Any CPU, from all makes, produced since 2005 is affected. And this isn't a bug, this is literally a performance feature gone bad. And they all use them. AMD with their latest server CPU's is even affected by both bugs as well. Because that is a needed feature to catch up to Intels superior IPC
 
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News Comments > Morning Tech Bits
1. Re: Morning Tech Bits Jan 4, 2018, 11:03 eRe4s3r
 
Here is a benchmark for a SSD /latency especially\ which no other site posted yet. Seems not to affect it after all.... and yes, a 4ms variance is expected in that benchmark. I run this benchmark with at least 1 cpu core at 100% in order to get maximum boost clocks. NVME SSD benchmarks are, because they run through PCI-E, obviously affected by boost clocks so there can be a mhz variance due to thread swapping by W10 induced. This is something a lot of SSD benchmarkers don't know (or care) about. IOP performance in NVME's is affected by boost clocks

https://imgur.com/a/ZOyEN (it's an image album..)

Gotta admit though, that my CB benchs went down a notch... sigh.

But doesn't seem to to cause major issues, least on my NVME setup

That said, the one game where I noticed a HUGE fps hit (nearly 8fps average) is AC:O
Overall, the update added 2ms latency to my SSD read times... 2ms ! I want my money back

This comment was edited on Jan 4, 2018, 11:15.
 
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News Comments > Evening Tech Bits
3. Re: Further Analyzing The Intel CPU Jan 4, 2018, 10:13 eRe4s3r
 
Simon Says wrote on Jan 3, 2018, 21:17:
"*Further Analyzing The Intel CPU "x86 PTI Issue" On More Systems - Phoronix.*"

A storm in a teacup for "regular" users :
Link

Can not confirm that...
This patch drops my SSD access time from
0.059ms read and 0.025ms write
to
0.172ms read and 0.121ms write !!!!

As you can tell, that is extreme (it's a Samsung 960 nvme on latest Intel platform with a I5 8400

I tried that even 3 times because this huge drop made no sense to me (took some time, stupid update takes forever to uninstall and reinstall) to confirm. Each time my SSD benchmark dropped dastically. Not read and write values as much, but latency, the thing that matters most.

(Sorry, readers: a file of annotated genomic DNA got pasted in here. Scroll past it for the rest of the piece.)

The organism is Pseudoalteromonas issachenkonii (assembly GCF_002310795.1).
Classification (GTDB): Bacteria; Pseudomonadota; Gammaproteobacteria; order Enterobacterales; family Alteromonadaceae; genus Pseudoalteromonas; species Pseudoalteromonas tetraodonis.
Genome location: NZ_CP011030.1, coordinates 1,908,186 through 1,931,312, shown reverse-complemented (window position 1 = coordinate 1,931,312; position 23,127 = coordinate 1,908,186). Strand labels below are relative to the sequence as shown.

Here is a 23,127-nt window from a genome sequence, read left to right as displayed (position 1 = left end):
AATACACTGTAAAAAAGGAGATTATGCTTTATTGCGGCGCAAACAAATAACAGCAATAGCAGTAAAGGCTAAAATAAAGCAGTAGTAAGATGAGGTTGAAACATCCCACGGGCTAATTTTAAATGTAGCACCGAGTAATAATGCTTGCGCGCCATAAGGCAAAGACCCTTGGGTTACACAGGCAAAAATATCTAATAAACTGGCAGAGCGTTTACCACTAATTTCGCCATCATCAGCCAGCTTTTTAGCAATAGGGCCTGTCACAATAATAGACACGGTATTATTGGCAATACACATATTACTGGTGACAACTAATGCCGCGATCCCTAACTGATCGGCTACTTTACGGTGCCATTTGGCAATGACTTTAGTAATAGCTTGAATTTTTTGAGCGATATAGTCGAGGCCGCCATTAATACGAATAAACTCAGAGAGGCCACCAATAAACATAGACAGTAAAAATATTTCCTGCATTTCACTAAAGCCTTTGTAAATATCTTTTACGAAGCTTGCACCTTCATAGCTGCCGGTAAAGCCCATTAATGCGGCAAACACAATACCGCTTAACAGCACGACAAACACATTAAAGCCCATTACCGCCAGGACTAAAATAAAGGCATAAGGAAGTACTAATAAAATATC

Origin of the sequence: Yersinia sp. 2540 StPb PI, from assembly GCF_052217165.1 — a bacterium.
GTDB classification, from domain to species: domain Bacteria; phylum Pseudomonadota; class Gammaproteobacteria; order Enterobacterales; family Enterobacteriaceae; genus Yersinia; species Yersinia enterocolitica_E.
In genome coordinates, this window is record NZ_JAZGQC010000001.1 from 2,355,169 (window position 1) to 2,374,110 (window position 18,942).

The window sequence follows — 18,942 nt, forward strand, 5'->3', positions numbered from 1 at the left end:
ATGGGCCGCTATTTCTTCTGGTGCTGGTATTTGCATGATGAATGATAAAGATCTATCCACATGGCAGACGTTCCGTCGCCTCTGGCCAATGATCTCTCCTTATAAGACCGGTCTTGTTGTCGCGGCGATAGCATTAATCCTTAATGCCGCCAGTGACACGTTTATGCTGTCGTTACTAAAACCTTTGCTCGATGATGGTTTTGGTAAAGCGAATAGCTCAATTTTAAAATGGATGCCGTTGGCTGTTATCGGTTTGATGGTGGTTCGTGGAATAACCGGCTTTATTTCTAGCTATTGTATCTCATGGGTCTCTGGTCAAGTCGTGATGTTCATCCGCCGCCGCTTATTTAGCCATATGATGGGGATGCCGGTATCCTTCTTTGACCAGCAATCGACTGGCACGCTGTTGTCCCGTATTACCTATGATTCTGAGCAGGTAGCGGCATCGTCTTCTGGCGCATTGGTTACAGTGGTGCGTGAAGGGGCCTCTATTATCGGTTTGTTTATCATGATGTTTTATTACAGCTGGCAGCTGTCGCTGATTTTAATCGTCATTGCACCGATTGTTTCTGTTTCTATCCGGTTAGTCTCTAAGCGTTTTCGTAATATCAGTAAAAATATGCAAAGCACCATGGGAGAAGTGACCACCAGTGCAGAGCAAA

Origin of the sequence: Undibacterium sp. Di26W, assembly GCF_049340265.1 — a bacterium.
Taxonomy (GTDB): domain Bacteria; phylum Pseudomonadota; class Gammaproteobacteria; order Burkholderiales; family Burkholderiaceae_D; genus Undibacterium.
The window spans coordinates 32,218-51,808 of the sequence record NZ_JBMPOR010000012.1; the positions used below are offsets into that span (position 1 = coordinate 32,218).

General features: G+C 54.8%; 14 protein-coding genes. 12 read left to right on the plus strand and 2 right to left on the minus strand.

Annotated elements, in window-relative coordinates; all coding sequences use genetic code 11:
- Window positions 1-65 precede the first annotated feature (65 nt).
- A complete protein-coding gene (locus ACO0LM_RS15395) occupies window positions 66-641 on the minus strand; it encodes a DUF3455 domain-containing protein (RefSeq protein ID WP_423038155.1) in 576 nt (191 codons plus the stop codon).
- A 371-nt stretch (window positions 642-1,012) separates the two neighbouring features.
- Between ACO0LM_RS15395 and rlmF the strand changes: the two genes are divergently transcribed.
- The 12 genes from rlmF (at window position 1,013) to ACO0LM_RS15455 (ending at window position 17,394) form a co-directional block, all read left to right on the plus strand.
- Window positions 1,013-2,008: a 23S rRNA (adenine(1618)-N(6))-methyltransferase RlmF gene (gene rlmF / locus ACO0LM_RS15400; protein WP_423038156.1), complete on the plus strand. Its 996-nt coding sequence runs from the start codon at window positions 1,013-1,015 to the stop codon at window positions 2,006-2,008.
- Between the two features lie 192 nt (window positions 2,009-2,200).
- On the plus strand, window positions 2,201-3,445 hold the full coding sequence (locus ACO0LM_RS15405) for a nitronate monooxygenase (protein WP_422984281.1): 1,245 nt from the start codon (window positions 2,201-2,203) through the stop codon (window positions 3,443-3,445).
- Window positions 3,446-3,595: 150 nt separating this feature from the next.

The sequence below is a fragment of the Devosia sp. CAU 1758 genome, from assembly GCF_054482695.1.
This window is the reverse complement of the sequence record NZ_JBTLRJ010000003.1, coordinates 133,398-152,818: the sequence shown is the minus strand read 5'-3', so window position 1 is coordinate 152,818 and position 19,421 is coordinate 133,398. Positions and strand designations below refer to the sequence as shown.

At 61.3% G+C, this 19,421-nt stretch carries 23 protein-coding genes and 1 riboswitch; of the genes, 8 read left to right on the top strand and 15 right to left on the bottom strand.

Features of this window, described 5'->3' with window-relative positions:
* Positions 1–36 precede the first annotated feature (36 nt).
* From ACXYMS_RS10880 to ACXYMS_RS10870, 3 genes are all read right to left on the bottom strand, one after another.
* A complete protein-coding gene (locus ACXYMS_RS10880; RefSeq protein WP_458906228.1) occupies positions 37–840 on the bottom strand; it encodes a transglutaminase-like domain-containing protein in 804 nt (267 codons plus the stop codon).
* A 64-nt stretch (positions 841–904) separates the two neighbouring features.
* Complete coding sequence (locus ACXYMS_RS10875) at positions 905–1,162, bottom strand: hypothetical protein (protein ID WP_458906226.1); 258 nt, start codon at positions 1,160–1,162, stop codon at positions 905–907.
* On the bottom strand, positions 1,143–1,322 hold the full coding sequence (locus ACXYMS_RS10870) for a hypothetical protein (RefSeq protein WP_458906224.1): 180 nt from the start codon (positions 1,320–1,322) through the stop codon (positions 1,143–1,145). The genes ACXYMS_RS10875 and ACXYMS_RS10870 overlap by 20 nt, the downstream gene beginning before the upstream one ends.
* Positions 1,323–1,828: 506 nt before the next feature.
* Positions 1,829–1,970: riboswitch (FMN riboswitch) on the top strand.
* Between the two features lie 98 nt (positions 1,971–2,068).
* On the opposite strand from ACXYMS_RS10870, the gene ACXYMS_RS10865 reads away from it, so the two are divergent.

Equally it drops my Cinebench score by 7%

You can guess what I did to this retarded update. The latency thing can be felt extremely when starting games. Warhammer 2 loading from menu into campaign save (Turn 160) -> 25 seconds after patch same save, 39s

No thanks. I rather take my chances than this garbage patchwork.

Btw: I am not even convinced this particular bugfix causes this, I noticed some strange RTC behavior in Windows 10 with that new update.
I think these benchmarks should look at application start times, because this new update impacted them heavily for me.

Edit: Mhh, I am downloading latest SSD benchmark and retry that.
Turns out the reason nobody noticed this is that CrystalDiskMark does not check for access per syscall latency at all.

Further test: Turns out read/write IOPS only drop by 3% for me, but latency drops hugely and this impacts any workload that has a ton of IO calls across the board. Database, file-searches, everything that matters to me ;(

Am I really such an odd use-case? Why does nobody actually test latency since the PTI bugfix is supposed to add LATENCY TO SYSCALLS, why are they all only testing IOPS in queued read/writes?


EDIT 2: Woah, I just uninstalled the update, made sure files were gone, reinstalled, and now I can't find this latency drop again at all... uh

Here, no perf drop after all, RTC timer issue caused my benchmark to go haywire
https://imgur.com/a/ZOyEN

This comment was edited on Jan 4, 2018, 11:00.
 
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News Comments > Evening Tech Bits
12. Re: Evening Tech Bits Jan 4, 2018, 05:05 eRe4s3r
 
William Rubin wrote on Jan 3, 2018, 17:52:
eRe4s3r wrote on Jan 2, 2018, 21:21:
This issue isn't exploitable over the web anyhow.

Probably/possibly not true. Proof of Concept code, written in JavaScript, may exist, from the same people who discovered the bug.

https://nixcraft.tumblr.com/post/169209890277/the-mysterious-case-of-the-linux-page-table

Google does not say either But if what google says is true, all exploit paths are already patched. With todays windows update in windows, and for any other exploits browsers (if applicable) have patched too.
 
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News Comments > Morning Tech Bits
6. Re: Morning Tech Bits Jan 4, 2018, 04:59 eRe4s3r
 
RedEye9 wrote on Jan 3, 2018, 14:29:
AMD stock is up $1.50, iNtel is down $2.

Which makes no sense, since Intel is not the only one affected by Spectre.... it's literally all cpu makers. Including, yes, AMD. And the fix will cost them the same performance.
 
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News Comments > Steam Award Winners
5. Re: Steam Award Winners Jan 4, 2018, 01:11 eRe4s3r
 
jdreyer wrote on Jan 4, 2018, 00:58:
Some of these winners make no sense to me...

50% chinese steam users.